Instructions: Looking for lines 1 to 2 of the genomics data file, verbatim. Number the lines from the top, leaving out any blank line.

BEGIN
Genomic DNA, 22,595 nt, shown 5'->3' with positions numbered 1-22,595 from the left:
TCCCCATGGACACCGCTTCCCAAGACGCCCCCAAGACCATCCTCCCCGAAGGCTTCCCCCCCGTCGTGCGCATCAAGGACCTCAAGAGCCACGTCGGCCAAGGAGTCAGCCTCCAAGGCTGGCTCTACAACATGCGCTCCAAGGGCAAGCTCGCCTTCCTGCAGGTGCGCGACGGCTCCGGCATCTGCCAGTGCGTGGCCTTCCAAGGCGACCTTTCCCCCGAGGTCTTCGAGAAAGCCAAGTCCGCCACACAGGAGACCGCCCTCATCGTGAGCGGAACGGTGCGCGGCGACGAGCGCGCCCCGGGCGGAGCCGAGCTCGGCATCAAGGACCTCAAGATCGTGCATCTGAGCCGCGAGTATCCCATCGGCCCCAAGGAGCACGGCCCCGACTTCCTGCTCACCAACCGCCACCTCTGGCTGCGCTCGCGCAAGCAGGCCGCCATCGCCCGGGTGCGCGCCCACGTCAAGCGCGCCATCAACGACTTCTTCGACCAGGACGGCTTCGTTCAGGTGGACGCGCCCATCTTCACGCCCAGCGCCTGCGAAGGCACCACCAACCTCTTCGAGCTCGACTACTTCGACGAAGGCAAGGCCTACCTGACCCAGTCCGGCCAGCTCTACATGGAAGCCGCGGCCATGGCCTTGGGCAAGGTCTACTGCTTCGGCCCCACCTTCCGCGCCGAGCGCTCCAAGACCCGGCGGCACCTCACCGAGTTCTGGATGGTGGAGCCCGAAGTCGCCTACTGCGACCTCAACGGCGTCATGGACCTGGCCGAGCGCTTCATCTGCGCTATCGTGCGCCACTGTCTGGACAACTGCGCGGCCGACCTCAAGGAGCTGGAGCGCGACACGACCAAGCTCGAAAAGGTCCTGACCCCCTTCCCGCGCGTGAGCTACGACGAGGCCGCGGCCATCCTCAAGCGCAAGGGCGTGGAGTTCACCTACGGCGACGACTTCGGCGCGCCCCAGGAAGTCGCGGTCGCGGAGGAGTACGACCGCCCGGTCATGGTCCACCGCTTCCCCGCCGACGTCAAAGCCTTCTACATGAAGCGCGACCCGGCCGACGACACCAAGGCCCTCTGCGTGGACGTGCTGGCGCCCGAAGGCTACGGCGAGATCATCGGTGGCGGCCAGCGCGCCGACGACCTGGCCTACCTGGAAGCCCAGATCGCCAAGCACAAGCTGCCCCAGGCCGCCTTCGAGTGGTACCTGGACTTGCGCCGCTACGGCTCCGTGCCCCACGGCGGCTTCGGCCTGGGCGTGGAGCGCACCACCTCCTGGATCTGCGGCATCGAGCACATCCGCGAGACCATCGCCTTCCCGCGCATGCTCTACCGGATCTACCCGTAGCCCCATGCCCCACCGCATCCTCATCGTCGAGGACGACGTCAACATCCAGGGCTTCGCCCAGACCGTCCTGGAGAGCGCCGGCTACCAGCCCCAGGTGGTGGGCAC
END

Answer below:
Genomic DNA, 22,595 nt, shown 5'->3' with positions numbered 1-22,595 from the left:
TCCCCATGGACACCGCTTCCCAAGACGCCCCCAAGACCATCCTCCCCGAAGGCTTCCCCCCCGTCGTGCGCATCAAGGACCTCAAGAGCCACGTCGGCCAAGGAGTCAGCCTCCAAGGCTGGCTCTACAACATGCGCTCCAAGGGCAAGCTCGCCTTCCTGCAGGTGCGCGACGGCTCCGGCATCTGCCAGTGCGTGGCCTTCCAAGGCGACCTTTCCCCCGAGGTCTTCGAGAAAGCCAAGTCCGCCACACAGGAGACCGCCCTCATCGTGAGCGGAACGGTGCGCGGCGACGAGCGCGCCCCGGGCGGAGCCGAGCTCGGCATCAAGGACCTCAAGATCGTGCATCTGAGCCGCGAGTATCCCATCGGCCCCAAGGAGCACGGCCCCGACTTCCTGCTCACCAACCGCCACCTCTGGCTGCGCTCGCGCAAGCAGGCCGCCATCGCCCGGGTGCGCGCCCACGTCAAGCGCGCCATCAACGACTTCTTCGACCAGGACGGCTTCGTTCAGGTGGACGCGCCCATCTTCACGCCCAGCGCCTGCGAAGGCACCACCAACCTCTTCGAGCTCGACTACTTCGACGAAGGCAAGGCCTACCTGACCCAGTCCGGCCAGCTCTACATGGAAGCCGCGGCCATGGCCTTGGGCAAGGTCTACTGCTTCGGCCCCACCTTCCGCGCCGAGCGCTCCAAGACCCGGCGGCACCTCACCGAGTTCTGGATGGTGGAGCCCGAAGTCGCCTACTGCGACCTCAACGGCGTCATGGACCTGGCCGAGCGCTTCATCTGCGCTATCGTGCGCCACTGTCTGGACAACTGCGCGGCCGACCTCAAGGAGCTGGAGCGCGACACGACCAAGCTCGAAAAGGTCCTGACCCCCTTCCCGCGCGTGAGCTACGACGAGGCCGCGGCCATCCTCAAGCGCAAGGGCGTGGAGTTCACCTACGGCGACGACTTCGGCGCGCCCCAGGAAGTCGCGGTCGCGGAGGAGTACGACCGCCCGGTCATGGTCCACCGCTTCCCCGCCGACGTCAAAGCCTTCTACATGAAGCGCGACCCGGCCGACGACACCAAGGCCCTCTGCGTGGACGTGCTGGCGCCCGAAGGCTACGGCGAGATCATCGGTGGCGGCCAGCGCGCCGACGACCTGGCCTACCTGGAAGCCCAGATCGCCAAGCACAAGCTGCCCCAGGCCGCCTTCGAGTGGTACCTGGACTTGCGCCGCTACGGCTCCGTGCCCCACGGCGGCTTCGGCCTGGGCGTGGAGCGCACCACCTCCTGGATCTGCGGCATCGAGCACATCCGCGAGACCATCGCCTTCCCGCGCATGCTCTACCGGATCTACCCGTAGCCCCATGCCCCACCGCATCCTCATCGTCGAGGACGACGTCAACATCCAGGGCTTCGCCCAGACCGTCCTGGAGAGCGCCGGCTACCAGCCCCAGGTGGTGGGCAC